Human Experimentation by the Nazis Analytical Essay by scribbler

Human Experimentation by the Nazis
Looks at the ethical claims of the Nazi doctors to justify their human experimentation in the Nazi concentration camps.
# 152742 | 2,645 words | 5 sources | APA | 2013 | US
Published on Apr 25, 2013 in Medical and Health (General) , Ethics (General) , Holocaust Studies (General)

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This paper explains that, while all of the aspects of the Holocaust were horrendous, perhaps the most horrific elements of the Holocaust came to light after the end of World War II, when the global community became aware of the extent of the medical experimentation conducted by Nazi doctors on Jews in concentration camps. Next, the author relates the types of human experimentation and the Nazis' attempt to justify them. The paper underscores that the trial of the Nazi doctors led to the development of the Nuremberg Code governing the treatment of human subjects in experiments, proving that the world disagrees with the Nazi doctors' defense that they were legally, medically and morally right.

Table of Contents:
Legally Correct
Medically Necessary
Morally Right

From the Paper:

"It is important to consider that genetic superiority was a huge part of the Nazi moral code. Therefore, experiments aimed at strengthening Aryan genetics would have been considered morally necessary by the Nazis. To this end, it is important to keep in mind that, while Jews may have been the Nazi's primary target, they were far from their only target. The Nazis infamously targeted the disabled for extermination and experimentation. They wanted to help determine the cause of birth defects, in order to prevent birth defects in the so-called "Master" race. They also wanted to determine the effects of birth defects, to determine how they impacted the people suffering from them. Therefore, Nazi doctors took the position that this experimentation was morally correct, because it might help them perfect the master race.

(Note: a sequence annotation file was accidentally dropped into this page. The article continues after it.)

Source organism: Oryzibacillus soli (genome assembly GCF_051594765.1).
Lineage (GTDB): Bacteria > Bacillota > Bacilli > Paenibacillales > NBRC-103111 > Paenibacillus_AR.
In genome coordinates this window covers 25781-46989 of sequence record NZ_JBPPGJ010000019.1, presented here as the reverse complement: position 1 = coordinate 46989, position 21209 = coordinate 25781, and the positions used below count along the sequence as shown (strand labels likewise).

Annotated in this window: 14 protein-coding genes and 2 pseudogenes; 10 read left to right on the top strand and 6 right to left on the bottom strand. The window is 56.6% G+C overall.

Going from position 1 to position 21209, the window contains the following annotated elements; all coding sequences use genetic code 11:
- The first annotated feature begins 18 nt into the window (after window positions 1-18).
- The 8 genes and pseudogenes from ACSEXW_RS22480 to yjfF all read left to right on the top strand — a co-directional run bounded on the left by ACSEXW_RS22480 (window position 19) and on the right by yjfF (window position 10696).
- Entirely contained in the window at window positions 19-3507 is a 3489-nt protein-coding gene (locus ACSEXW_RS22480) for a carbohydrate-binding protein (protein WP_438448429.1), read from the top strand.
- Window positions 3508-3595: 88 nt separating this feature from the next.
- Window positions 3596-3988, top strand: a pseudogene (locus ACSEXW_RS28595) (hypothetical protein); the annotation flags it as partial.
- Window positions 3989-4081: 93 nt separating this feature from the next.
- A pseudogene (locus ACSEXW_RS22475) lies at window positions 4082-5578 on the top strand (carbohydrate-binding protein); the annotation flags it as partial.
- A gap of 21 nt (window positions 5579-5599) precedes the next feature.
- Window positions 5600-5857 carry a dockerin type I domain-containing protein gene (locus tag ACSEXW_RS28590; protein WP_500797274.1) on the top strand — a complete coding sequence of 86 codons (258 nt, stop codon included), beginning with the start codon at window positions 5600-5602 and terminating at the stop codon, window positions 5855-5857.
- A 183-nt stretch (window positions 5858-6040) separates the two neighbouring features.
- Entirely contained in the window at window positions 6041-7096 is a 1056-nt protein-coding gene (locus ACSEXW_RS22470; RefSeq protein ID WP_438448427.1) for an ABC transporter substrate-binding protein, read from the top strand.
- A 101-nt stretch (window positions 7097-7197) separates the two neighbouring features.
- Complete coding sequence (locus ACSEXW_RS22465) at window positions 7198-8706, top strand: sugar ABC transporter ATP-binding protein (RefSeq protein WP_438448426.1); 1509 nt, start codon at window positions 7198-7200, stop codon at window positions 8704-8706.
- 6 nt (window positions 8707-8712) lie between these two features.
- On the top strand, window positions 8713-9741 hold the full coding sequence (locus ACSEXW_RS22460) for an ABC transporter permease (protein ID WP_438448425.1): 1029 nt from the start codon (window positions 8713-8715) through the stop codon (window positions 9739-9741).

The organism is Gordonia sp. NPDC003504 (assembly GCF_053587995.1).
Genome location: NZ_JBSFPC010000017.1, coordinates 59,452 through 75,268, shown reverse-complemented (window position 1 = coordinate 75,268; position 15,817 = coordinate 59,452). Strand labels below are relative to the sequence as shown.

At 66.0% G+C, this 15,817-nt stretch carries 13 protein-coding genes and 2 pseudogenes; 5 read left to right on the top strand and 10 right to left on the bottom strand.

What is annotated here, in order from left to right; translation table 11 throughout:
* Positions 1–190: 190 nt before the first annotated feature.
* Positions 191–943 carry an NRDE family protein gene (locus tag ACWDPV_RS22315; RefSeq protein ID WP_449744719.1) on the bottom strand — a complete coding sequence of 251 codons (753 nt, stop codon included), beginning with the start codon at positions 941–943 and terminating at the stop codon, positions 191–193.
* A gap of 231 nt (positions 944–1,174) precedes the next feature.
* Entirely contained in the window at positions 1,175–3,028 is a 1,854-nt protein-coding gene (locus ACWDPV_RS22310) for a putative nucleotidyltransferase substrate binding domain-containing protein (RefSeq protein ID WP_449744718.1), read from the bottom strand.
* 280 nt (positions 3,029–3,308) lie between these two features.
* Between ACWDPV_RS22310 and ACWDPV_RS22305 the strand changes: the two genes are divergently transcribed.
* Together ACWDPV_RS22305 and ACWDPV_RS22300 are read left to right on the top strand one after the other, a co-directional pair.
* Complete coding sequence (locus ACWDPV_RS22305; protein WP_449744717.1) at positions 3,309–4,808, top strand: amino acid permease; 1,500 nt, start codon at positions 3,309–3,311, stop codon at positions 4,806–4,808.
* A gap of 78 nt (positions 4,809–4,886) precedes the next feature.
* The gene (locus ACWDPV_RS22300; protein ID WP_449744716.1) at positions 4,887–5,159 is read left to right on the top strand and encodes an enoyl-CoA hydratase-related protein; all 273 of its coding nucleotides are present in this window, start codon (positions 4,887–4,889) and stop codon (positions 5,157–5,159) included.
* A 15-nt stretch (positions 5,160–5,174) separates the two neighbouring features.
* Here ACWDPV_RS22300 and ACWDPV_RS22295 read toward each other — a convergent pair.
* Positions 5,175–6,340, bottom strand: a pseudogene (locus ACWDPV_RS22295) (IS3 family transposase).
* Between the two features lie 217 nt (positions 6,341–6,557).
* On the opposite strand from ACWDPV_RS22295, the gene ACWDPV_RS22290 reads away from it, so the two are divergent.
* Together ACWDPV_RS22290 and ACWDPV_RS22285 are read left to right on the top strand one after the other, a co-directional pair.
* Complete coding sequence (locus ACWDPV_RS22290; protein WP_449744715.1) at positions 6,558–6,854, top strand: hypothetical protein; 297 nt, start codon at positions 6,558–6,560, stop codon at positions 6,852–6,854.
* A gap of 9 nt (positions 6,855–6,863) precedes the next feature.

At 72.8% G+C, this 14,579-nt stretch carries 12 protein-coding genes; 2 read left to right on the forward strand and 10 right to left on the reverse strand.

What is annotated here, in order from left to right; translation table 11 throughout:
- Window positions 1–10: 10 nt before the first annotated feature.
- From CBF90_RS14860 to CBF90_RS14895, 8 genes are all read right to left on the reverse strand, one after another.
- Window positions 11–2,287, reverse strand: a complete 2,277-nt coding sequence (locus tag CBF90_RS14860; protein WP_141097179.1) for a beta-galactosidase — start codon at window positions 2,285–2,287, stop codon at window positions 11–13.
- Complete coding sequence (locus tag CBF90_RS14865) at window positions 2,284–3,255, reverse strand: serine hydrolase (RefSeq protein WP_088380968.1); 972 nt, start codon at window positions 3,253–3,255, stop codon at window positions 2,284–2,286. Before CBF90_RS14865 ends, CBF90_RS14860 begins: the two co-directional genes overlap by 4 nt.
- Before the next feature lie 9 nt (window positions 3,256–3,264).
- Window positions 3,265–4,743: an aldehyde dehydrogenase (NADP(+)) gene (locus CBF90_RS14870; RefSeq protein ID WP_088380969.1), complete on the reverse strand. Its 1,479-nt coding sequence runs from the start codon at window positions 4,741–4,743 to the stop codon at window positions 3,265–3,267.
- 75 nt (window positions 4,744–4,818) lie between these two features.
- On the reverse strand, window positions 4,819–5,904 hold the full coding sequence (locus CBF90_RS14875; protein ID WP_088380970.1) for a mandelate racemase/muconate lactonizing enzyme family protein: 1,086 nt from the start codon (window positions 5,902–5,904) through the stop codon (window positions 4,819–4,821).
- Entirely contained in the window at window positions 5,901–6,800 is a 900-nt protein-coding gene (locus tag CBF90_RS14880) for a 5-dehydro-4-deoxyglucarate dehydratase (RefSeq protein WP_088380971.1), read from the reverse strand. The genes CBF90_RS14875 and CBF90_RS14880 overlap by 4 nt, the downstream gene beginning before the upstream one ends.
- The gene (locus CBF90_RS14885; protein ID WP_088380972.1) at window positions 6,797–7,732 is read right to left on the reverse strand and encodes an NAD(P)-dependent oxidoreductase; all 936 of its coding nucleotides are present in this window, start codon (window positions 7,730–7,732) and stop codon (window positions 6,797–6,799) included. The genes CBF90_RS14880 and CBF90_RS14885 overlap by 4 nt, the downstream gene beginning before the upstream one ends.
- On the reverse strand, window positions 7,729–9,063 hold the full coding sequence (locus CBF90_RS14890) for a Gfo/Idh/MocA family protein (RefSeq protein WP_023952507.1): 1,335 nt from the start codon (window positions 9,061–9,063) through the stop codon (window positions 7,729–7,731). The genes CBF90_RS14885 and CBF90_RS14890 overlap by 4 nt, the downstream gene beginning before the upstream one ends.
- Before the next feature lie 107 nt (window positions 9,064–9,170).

"However, while the Nazis may have been able to provide legitimate reasons for engaging in their experiments, it is important to recall that these experiments, generally, involved a tremendous amount of human suffering. For example, the Nazis put victims in vacuum chambers to study the impact of the vacuum on the human body. The pain was apparently extremely excruciating. The victims would "beat the walls with their hands and head and scream in an effort to relieve pressure on their eardrums."

Sample of Sources Used:

  • Freyhofer, Horst H. 2004. Nuremberg Medical Trial. American Public University System. (accessed July 25, 2010).
  • Lifton, Robert Jay. 1986. The Nazi Doctors. New York: Basic Books.
  • Mellanby, Kenneth O.B.E., Sc. D. January 25, 1947. "Medical experiments on human beings in concentration camps in Nazi Germany." British Medical Journal. (accessed July 25, 2010).
  • Pasternak, Alfred. 2006. Inhuman research: medical experiments in German concentration camps. American Public Unversity System. (accessed July 25, 2010).
  • Shuster, Evelyne, Ph. D. November 13, 1997. "Fifty Years Later: The Significance of the Nuremberg Code." New England Journal of Medicine. (accessed July 25, 2010).

Cite this Analytical Essay:

APA Format

Human Experimentation by the Nazis (2013, April 25) Retrieved May 28, 2023, from

MLA Format

"Human Experimentation by the Nazis" 25 April 2013. Web. 28 May. 2023. <>